PITTSBURGH — Playing a bit of Monday morning quarterback is never fair as hindsight is always 20/20, but most will look at Bryce Ford-Wheaton’s drop that led to a pick-6 — the decisive blow — as the play that cost WVU the win in Thursday’s Backyard Brawl against Pitt.
Even head coach Neal Brown did all he could to protect his fifth-year wide receiver after the Mountaineers’ 38-31 loss at Acrisure Stadium.
“What about the kid? He made two touchdowns, too,” Brown said. “We had two drops and one of them was inopportune. It is what it is. The kid also played his ass off. He not only did that, but he made a hell of a play on a punt return covering down.”
But in nearly the same breath during his postgame press conference, Brown was asked about his decision to take a delay of game and punt rather than go for it on 4th and 1 from the Pitt 48.
The scenario was this: The Mountaineers (0-1) took a 31-24 lead in the fourth quarter, and on Pitt’s next offensive possession, WVU’s defense had all the momentum, sacking QB Kedon Slovis twice to force a punt.
On the Mountaineers’ next possession, they reached Pitt territory on four plays, bringing up a 4th and 1 from the Panthers’ 48-yard line with 6:17 remaining in the game.
Go for it and maybe get the knock-out blow, but risk a stop and Pitt takes over with a short field, or punt and pin the Panthers deep in their own territory.
“A little over six minutes to go in the game, it was 4th and about a foot … we’re up seven. So, you can pin them, and we did,” Brown said. “If you go for it there and you don’t get it, then they’ve got a short field and they had three timeouts. So, best answer I can give you, if I had to do it again, I would make the same decision.”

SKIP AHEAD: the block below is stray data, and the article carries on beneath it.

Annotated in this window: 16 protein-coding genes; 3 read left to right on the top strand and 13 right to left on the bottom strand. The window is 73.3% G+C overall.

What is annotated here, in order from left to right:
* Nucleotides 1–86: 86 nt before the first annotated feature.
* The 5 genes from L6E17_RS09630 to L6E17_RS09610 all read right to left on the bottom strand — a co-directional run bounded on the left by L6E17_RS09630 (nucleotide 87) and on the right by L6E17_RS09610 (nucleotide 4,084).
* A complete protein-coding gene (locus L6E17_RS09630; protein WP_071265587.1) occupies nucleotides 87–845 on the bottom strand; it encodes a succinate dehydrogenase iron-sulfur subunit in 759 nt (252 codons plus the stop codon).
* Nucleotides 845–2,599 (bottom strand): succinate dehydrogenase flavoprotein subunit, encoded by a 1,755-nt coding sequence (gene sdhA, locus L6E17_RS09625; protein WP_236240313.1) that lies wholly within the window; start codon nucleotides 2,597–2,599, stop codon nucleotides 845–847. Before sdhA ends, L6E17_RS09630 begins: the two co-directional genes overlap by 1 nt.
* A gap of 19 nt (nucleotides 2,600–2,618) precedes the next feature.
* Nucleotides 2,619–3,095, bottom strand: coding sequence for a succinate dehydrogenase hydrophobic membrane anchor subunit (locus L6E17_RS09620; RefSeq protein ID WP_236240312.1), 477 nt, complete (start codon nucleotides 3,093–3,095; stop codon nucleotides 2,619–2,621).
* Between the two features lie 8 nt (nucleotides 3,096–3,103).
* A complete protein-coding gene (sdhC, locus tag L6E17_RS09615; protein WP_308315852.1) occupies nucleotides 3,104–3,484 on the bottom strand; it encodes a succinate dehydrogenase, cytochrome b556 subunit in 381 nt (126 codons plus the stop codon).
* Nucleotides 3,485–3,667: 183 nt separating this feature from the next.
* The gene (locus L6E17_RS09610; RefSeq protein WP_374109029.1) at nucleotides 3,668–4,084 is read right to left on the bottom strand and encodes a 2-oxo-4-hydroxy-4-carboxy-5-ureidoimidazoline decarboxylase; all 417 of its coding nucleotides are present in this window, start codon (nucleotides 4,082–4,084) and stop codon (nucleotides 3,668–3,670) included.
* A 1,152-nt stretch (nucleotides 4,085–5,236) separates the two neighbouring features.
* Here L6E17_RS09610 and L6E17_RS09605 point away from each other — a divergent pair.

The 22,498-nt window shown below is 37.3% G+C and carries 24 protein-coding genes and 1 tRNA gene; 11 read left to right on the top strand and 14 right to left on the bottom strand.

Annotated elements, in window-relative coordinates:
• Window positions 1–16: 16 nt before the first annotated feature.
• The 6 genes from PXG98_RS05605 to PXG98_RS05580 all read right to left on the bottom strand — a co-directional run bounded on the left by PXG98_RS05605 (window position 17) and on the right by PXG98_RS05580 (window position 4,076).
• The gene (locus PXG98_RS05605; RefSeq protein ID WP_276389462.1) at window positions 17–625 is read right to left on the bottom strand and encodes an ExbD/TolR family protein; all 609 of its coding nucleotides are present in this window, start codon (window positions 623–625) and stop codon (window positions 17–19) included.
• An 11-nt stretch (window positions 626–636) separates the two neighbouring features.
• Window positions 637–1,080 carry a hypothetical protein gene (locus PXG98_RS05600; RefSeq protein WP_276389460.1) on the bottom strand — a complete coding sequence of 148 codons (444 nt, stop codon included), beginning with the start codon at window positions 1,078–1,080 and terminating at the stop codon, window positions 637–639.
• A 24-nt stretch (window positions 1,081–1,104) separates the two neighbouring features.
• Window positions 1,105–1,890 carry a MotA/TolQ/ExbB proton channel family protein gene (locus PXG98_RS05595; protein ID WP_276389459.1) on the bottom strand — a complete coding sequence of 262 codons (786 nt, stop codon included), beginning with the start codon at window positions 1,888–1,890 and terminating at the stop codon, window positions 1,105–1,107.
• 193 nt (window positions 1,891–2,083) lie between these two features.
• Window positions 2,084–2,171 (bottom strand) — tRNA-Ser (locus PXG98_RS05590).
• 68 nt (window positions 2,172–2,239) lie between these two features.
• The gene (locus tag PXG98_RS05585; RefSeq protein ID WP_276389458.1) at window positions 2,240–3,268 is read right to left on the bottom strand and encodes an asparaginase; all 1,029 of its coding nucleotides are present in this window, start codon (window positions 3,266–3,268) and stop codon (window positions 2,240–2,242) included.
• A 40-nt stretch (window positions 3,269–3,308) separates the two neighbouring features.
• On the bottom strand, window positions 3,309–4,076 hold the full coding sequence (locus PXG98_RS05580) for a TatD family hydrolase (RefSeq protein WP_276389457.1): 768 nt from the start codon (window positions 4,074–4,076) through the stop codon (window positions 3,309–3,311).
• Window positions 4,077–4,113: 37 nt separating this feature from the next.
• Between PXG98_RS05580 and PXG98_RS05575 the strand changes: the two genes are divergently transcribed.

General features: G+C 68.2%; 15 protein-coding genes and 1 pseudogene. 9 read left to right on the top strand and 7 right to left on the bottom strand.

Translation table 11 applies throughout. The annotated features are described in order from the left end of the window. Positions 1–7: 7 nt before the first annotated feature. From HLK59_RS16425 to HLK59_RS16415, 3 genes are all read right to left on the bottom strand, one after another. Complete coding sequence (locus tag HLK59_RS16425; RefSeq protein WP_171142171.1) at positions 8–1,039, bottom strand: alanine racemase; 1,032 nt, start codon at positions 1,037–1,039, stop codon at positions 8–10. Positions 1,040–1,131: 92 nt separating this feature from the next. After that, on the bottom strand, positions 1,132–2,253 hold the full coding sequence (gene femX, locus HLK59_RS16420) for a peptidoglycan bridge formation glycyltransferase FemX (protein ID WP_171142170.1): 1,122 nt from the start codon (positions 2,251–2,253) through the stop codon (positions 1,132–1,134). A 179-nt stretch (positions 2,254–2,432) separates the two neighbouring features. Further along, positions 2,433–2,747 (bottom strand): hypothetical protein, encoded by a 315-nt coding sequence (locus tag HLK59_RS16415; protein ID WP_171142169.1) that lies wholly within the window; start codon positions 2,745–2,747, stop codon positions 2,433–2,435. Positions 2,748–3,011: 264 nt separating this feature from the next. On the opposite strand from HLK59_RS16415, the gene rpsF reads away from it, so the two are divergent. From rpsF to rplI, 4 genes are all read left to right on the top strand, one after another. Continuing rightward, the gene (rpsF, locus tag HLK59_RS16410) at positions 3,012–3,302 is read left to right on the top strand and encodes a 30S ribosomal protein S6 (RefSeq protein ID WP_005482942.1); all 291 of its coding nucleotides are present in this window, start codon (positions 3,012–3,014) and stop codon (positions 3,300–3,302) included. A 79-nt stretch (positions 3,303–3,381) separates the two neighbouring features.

Brown took a delay of game and true freshman Australian punter Oliver Straw was able to force a fair catch at Pitt’s own 8-yard line.
From there, Pitt went 92 yards in just 2 1/2 minutes to tie the game at 31, which then led to Ford-Wheaton’s infamous drop.
Brown’s decision to punt instead of go for it was the part of the game you look back and see where everything started to go wrong.
But if you read deeper into the head coach’s logic as to why he made that choice, and would do it again if the opportunity presented itself, it’s difficult to say he was wrong.
Again, hindsight is 20/20.
“If you look at what [Pitt’s] done traditionally, they’ve been really, really, really good in short-yardage situations,” Brown said. “And so, if you go back and look at it, it was 3/4 of a yard, probably, and so I felt like, if you take the whole scope of the game, their drive before that we got two sacks and we got them into third and forever and we played really well defensively on back-to-back drives, so I felt good about it.”
Last season, with a bulk of the same players on the 2022 unit, Pitt was third nationally in tackles for loss with 113 in 14 games. A disruptive defensive line has become a staple under head coach Pat Narduzzi.
It could be argued, though, that WVU true freshman running back CJ Donaldson was more than capable of picking up a foot, since he was averaging 17 yards per carry at that point in the game, and is the size of a tight end at 6-foot-2 and 240 pounds.
A first down picked up ticks off at least another two minutes off the clock while also approaching field-goal range to make it a two-possession game.
Even Narduzzi chimed in after the game.
“I’d have gone for it.”
Brown made his decision, and unfortunately for the Mountaineers, it was the wrong one.
But even though it didn’t work out, it’s always easy to sit back and say what someone should have done when we already know the outcome.